Organisers of “The Folk Festival of Pakistan – Lok Mela 2015”, hope to generate support for local craftsmen by promoting some of the dying crafts from the various parts of the country, said a press release issued on Saturday.
The festival organised by The National Institute of Folk and Traditional Heritage (Lok Virsa) here at Shakarparian kicked off on Friday. Some of the crafts the Lok Mela showcases, include camel bone and camel skin work, paper-thin pottery, khes, lungi, block making, metal work, blue pottery, farasi, khatta weaving, taghar, sharma or paloos, namda or yigin, and Chitrali and Kashmiri wood work.
The festival aims to apprise the youth about the richness of the country’s heritage as well as garner domestic and international support for helping finance local artisans.
Imdad Ali Vigio, who specialises in ‘block making’, a dying craft from the province of Sindh was honoured in a ceremony at the festival as recognition of his extraordinary skill.
Camel bone work remains one of the attractive crafts of Pakistan. The camel skin craft mostly comes from Multan. The skin of camel is washed, cleaned, shaped as desired on clay moulds and then painted with colours. The camel skin lamps are famous for their intricate and vibrant colours.
Paper-thin pottery is a type of unglazed pottery. It is a biscuit-coloured pottery decorated with carved patterns.
Ahmedpur-Bahawalpur (Punjab) is famous for producing delicate paper-thin perforated pottery from very fine clay.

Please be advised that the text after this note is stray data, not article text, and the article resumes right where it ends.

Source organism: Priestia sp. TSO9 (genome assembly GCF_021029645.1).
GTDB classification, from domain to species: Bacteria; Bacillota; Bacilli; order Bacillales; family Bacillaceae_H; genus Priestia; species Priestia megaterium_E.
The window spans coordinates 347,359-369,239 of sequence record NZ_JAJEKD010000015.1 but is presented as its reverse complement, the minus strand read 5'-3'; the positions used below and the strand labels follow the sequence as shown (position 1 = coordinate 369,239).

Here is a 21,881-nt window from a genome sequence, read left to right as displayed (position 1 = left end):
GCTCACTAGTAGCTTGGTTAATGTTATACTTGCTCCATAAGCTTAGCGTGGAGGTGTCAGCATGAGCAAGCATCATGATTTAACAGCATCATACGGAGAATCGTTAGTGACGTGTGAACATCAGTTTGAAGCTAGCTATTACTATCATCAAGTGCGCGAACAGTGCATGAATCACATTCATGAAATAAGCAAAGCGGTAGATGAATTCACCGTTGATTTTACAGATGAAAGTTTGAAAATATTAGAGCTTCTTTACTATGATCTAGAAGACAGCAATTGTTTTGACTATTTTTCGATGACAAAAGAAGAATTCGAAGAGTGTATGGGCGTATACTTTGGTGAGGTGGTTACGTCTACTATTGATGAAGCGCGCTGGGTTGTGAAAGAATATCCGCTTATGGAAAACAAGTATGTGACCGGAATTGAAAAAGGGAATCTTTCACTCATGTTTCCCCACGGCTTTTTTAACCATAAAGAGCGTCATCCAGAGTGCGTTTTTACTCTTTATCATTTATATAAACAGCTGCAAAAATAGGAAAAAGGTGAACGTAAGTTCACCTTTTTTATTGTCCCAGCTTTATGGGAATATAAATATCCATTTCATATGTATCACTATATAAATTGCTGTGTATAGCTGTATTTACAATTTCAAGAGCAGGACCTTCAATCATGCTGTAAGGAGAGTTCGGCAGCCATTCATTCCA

Khes is a traditional cloth, which is hand-made through weaving, binding and mixing of patterns. The art of making khes first evolved centuries ago when this heavy, durable and intricate cloth was used as blankets; it later became an important export item during the Mughal era.
Lungi is a six-yard long piece of hand-loomed fabric with a border and a decorated ‘pallu’ or tail piece. Lungi is woven from cotton and come in a variety of designs and colours especially from Khairpur and Badin (Sindh).
Block making is laborious work and only few artisans are left, who carve traditional designs on wooden blocks in the areas of Tando Mohammad Khan, Matyari and Hyderabad (Sindh).
The wooden blocks are hand carved from trees indigenous to Sindh that is keekar, tali (sheesham) and others.
Metal work which was once common in cities and villages is now slowly and gradually vanishing due to its high cost and easy availability of imported metal ware.
The potters of Pakistan are one of the most neglected groups in the country. Despite the fact that blue pottery from Hala (Sindh) and Multan (Punjab) are famous world over.
Farasi making is a part of the traditional rugs made out of goat hair, camel hair and mixed yarn. The craft popular in Thar and Badin is dying due to high costs involved in the purchase of raw material.
The festival will continue till April 12.
Published in The Express Tribune, April 5th, 2015.
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